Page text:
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How artificial intelligence could impact this year’s elections

Election season is already in full swing, and 2024 will be the first elections of the generative-AI era. There are a lot of questions — and concerns — about how artificial intelligence will be used in, and potentially impact, elections.

Mekela Panditharatne, counsel at the Brennan Center for Justice in the Elections and Government Program, joined The Show to talk more about it. 

MARK BRODIE: What are some of the areas in which AI may play a role in this year's elections?

MEKELA PANDITHARATNE: We expect artificial intelligence to play a role in a variety of ways. You know, that could look like deepfakes or the use of large language models to produce written content. Then of course, there is political advertising and fundraising, the use of AI in campaigns, generally speaking, and the use of AI in election administration as well.

BRODIE: How prevalent is AI in terms of campaigning so far based on what you've seen and what you've heard?

PANDITHARATNE: Well, there's the more sort of traditional use of AI to process and synthesize information and that kind of AI has been used for a while. Although it's getting more sophisticated all the time and can also now be combined with this newer kind of generative AI which can produce new content.

That latter kind of AI, the generative AI, you know, is starting to be used more by campaigns, particularly in advertising and in communications with voters. But we'll sort of have to see how this plays out and how prevalent it becomes.

BRODIE: Does that type of AI seem particularly problematic to you?

PANDITHARATNE: I think both kinds of AI produce both opportunities and risks. The generative AI does sort of pose a concern in terms of deception, particularly, when voters aren't sure what they're seeing is genuine or whether it is fake and manufactured. That does pose sort of a risk that there'll be confusion about what is real and what isn't.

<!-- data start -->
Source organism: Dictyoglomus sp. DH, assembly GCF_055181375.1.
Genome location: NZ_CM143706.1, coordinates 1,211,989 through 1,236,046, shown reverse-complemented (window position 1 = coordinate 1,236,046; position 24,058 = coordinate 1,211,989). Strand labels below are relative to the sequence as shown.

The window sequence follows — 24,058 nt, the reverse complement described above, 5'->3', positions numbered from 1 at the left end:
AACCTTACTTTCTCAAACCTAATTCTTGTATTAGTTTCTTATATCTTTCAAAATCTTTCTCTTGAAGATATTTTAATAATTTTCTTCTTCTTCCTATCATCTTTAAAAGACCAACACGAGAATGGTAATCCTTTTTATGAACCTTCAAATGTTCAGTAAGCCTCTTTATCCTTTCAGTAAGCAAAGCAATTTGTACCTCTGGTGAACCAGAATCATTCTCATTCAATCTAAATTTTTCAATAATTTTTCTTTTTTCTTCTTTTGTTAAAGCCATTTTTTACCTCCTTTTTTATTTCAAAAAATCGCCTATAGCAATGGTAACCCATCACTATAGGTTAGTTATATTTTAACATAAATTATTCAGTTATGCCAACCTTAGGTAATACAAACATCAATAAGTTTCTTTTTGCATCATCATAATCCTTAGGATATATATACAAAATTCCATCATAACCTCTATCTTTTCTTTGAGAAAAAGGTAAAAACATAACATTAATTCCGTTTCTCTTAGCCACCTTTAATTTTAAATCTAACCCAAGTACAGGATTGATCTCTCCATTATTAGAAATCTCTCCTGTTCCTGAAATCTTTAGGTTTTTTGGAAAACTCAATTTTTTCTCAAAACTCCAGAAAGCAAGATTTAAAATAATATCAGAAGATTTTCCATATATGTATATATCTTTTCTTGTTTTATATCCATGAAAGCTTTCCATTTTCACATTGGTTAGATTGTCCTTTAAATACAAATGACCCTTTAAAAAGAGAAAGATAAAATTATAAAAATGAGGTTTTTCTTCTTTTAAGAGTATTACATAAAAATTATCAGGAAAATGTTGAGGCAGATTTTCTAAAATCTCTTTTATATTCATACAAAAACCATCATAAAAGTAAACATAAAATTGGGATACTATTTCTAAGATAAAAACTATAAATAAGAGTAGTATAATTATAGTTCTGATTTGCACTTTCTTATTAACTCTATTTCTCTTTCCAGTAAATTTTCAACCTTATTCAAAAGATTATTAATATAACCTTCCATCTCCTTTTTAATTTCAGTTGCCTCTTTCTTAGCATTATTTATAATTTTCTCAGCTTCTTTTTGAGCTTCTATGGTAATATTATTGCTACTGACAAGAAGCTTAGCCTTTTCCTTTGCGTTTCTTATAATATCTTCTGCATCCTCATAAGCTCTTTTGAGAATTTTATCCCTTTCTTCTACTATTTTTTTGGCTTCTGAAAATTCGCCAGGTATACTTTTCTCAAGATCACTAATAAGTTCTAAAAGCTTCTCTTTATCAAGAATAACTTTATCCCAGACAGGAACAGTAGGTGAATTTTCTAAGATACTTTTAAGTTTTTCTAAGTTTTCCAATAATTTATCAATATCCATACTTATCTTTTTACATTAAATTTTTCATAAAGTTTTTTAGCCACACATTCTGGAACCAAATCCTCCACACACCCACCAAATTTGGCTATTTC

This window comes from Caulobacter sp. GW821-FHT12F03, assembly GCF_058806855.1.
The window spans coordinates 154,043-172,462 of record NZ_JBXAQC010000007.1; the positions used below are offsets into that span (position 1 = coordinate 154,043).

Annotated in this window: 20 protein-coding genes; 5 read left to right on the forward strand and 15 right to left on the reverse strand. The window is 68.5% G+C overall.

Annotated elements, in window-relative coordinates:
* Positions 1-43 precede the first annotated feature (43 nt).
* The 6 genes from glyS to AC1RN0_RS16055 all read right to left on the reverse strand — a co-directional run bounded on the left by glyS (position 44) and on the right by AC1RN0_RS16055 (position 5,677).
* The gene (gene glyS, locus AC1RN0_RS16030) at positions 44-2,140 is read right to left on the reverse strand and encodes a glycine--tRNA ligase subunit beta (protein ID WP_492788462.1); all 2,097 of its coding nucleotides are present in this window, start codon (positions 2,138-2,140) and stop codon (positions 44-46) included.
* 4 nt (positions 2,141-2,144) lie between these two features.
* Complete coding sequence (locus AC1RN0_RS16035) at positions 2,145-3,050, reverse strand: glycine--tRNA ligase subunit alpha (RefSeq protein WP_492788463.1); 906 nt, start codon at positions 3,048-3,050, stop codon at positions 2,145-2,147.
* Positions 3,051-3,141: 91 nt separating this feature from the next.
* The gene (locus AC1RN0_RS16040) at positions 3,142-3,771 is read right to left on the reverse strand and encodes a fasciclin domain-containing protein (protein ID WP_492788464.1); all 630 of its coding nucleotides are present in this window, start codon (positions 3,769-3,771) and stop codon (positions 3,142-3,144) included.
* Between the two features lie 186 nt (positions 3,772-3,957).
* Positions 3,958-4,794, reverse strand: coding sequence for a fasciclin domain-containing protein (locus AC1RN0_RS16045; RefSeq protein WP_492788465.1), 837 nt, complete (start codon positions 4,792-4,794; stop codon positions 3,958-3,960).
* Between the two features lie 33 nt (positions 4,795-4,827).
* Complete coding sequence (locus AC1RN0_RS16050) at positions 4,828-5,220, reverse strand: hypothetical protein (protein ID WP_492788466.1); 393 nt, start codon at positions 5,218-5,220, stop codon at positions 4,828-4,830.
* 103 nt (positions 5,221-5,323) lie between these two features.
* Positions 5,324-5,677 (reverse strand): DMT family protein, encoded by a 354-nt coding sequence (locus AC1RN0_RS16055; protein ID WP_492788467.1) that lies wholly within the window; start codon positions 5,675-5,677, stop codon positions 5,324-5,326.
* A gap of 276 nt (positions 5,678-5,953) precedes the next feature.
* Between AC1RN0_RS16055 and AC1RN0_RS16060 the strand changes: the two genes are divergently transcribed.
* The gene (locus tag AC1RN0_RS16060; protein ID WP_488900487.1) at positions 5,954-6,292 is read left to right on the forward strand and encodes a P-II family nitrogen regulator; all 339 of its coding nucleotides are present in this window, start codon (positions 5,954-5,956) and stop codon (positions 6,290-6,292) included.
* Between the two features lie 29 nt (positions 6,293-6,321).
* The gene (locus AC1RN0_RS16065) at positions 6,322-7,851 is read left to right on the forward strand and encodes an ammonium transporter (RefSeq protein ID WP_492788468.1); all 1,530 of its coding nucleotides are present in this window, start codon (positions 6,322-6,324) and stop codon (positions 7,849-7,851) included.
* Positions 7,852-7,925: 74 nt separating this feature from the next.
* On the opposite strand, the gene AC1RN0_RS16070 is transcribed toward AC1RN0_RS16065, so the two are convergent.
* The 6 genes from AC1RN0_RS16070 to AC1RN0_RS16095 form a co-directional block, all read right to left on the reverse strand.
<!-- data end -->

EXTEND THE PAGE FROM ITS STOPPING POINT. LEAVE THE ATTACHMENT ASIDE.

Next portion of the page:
BRODIE: In terms of like, did a candidate actually say what you're seeing on the video or what you're hearing on audio, things like that?

PANDITHARATNE: Yeah, that's right. So, you know, campaigns could put out, and in fact, they have put out video images and audio that seem to portray other candidates as doing things that they didn't do or saying things that they didn't say. 

BRODIE: That of course, has been an issue for a while, right? Like does the AI just kind of make it easier for campaigns to do that sort of thing and maybe more difficult for voters and others to detect that it's happening?

PANDITHARATNE: Yeah, absolutely, and this is something that we sort of talk about, generally speaking, in many cases AI is an amplifier, so it's exacerbating existing risks. So, of course, you know, you could use Photoshop or other tools before, as you mentioned, to create these deepfakes. You know, some of the more simplistic creations were called “cheapfakes” before. But now you could do that on a more massive scale, you can do it at lower cost and making it look more sophisticated is easier now as well.

BRODIE: So I guess in the universe of potential risks that folks who do what you do are concerned about leading up to the 2024 elections, where does AI fall relative to sort of all the other things that we keep hearing about?